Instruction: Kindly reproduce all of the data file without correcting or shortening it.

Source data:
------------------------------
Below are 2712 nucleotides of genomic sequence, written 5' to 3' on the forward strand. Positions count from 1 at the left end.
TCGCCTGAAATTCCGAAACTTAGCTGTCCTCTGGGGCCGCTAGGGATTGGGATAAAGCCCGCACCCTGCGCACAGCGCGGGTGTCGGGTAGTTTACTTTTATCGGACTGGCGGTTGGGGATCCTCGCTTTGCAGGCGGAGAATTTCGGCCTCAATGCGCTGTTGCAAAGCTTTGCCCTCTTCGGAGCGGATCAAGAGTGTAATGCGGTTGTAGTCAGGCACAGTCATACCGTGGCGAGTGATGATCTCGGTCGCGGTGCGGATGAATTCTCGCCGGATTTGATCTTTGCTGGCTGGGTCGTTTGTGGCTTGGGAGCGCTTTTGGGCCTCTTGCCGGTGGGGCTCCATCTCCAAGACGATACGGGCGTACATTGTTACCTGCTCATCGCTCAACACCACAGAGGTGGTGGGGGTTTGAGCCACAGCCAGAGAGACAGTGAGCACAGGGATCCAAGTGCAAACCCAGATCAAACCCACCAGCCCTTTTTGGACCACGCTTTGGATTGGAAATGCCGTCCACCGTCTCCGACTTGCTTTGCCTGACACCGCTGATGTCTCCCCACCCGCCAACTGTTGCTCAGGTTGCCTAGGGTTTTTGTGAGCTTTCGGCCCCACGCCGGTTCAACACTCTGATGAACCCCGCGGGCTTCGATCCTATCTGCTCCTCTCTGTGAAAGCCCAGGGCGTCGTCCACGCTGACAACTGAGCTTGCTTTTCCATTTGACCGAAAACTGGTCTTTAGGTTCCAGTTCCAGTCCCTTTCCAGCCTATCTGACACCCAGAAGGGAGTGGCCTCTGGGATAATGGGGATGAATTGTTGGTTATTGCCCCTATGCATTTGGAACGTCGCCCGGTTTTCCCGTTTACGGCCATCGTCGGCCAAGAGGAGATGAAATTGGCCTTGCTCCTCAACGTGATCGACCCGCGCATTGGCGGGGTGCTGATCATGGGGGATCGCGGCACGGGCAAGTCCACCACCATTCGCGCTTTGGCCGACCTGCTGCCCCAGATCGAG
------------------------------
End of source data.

Below are 2712 nucleotides of genomic sequence, written 5' to 3' on the forward strand. Positions count from 1 at the left end.
TCGCCTGAAATTCCGAAACTTAGCTGTCCTCTGGGGCCGCTAGGGATTGGGATAAAGCCCGCACCCTGCGCACAGCGCGGGTGTCGGGTAGTTTACTTTTATCGGACTGGCGGTTGGGGATCCTCGCTTTGCAGGCGGAGAATTTCGGCCTCAATGCGCTGTTGCAAAGCTTTGCCCTCTTCGGAGCGGATCAAGAGTGTAATGCGGTTGTAGTCAGGCACAGTCATACCGTGGCGAGTGATGATCTCGGTCGCGGTGCGGATGAATTCTCGCCGGATTTGATCTTTGCTGGCTGGGTCGTTTGTGGCTTGGGAGCGCTTTTGGGCCTCTTGCCGGTGGGGCTCCATCTCCAAGACGATACGGGCGTACATTGTTACCTGCTCATCGCTCAACACCACAGAGGTGGTGGGGGTTTGAGCCACAGCCAGAGAGACAGTGAGCACAGGGATCCAAGTGCAAACCCAGATCAAACCCACCAGCCCTTTTTGGACCACGCTTTGGATTGGAAATGCCGTCCACCGTCTCCGACTTGCTTTGCCTGACACCGCTGATGTCTCCCCACCCGCCAACTGTTGCTCAGGTTGCCTAGGGTTTTTGTGAGCTTTCGGCCCCACGCCGGTTCAACACTCTGATGAACCCCGCGGGCTTCGATCCTATCTGCTCCTCTCTGTGAAAGCCCAGGGCGTCGTCCACGCTGACAACTGAGCTTGCTTTTCCATTTGACCGAAAACTGGTCTTTAGGTTCCAGTTCCAGTCCCTTTCCAGCCTATCTGACACCCAGAAGGGAGTGGCCTCTGGGATAATGGGGATGAATTGTTGGTTATTGCCCCTATGCATTTGGAACGTCGCCCGGTTTTCCCGTTTACGGCCATCGTCGGCCAAGAGGAGATGAAATTGGCCTTGCTCCTCAACGTGATCGACCCGCGCATTGGCGGGGTGCTGATCATGGGGGATCGCGGCACGGGCAAGTCCACCACCATTCGCGCTTTGGCCGACCTGCTGCCCCAGATCGAG